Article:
Ducks4you for 2022

ducks4you

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Storm knocked over some sweet corn, but not all, like last year. Fencing really helps.
About a dozen more Brussels Sprouts up! They are north of the southmost fence, which is getting a lot of shade now, maybe the difference?
If I don't see enough up on the northmost fence, I will replant next week.
LOTS of beans up, And okra, And cucumbers, some of which are growing that funny jagged leaf.
I think my Fall gardening is gonna do ok!
Pictures tomorrow.
 

ducks4you

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Harvested 21 M0RE beans this morning, after picking 9 late yesterday afternoon.
Beans are my Surprise crop success this year. I finally planted them in the right place, where they get plenty of sun AND I have plenty of room to harvest them.
I pulled out 6 sweet corn stalks that were spent, and the sugar snap pea plant was spent, so I harvested 4 pods to let dry out and get seeds from. Ponies will get a treat today.
Bean harvest, 08-05-22.jpg
 

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ducks4you

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Good article on managing rainwater. There is a September workshop, but it's 2 hrs away and I really can't make it.
I CAN however keep up with the gym membership that I started yesterday!
The small gym, labeled as gym/rehabilitation center attached to a clinic outlet, is 20 minutes from my house, 5 minutes from DD's house, very clean, and, according to youngest DD, it has all the equipment you might need. She is the only one of us who ever used a weight room in HS, and that was bc she played Volleyball.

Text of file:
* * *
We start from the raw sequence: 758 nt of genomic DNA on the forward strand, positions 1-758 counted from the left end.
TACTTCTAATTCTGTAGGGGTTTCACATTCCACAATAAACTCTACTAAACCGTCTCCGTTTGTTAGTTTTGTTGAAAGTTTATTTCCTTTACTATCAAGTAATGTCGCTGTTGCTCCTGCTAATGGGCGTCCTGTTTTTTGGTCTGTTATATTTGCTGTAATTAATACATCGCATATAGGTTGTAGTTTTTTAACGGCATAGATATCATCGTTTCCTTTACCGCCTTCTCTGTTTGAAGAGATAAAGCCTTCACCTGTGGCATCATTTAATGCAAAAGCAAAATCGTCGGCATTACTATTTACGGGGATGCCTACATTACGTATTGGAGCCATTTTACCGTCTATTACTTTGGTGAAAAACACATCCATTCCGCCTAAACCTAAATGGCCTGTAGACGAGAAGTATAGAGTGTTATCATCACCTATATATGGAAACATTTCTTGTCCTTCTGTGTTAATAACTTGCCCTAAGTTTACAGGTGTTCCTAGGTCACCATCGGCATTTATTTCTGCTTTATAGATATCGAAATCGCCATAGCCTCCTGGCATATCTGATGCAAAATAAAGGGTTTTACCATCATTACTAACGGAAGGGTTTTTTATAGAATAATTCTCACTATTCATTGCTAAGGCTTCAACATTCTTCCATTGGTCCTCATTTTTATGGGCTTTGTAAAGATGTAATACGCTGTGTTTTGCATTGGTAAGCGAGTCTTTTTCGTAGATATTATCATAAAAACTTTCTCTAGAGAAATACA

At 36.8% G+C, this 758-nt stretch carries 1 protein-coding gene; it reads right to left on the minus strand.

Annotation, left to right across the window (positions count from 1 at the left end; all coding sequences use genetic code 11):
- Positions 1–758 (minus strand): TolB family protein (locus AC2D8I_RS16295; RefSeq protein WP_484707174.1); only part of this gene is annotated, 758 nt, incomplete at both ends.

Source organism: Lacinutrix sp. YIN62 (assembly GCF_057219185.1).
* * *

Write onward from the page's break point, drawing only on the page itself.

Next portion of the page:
First time for me was yesterday evening. 2 DD's and I stretched before and after, I used a leg bench press and I walked on a treadmill. DD's are starting a regimen that they did in 2020, eldest DD lost 50 pounds, and needs to lose most of that, again (she will tell you this), but they had a walk/run session. I had my daughter's wifi earbud, so I got to hear the program AND her music while I walked.
We are going to take my old Android phone and fill it with some music this weekend.
POINT: My legs DO feel better and I am walking better with the workout.
I told them, either I will feel better tomorrow, OR, my knees will ask me, "What have your DONE?!?!?"
Fortunately, I am walking Better, and I look forward to Tuesdays and Thursdays at the Gym.
 

flowerbug

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Reading about water retention---can you tell the weather got hot again?!?
This article is just wild hot well this works.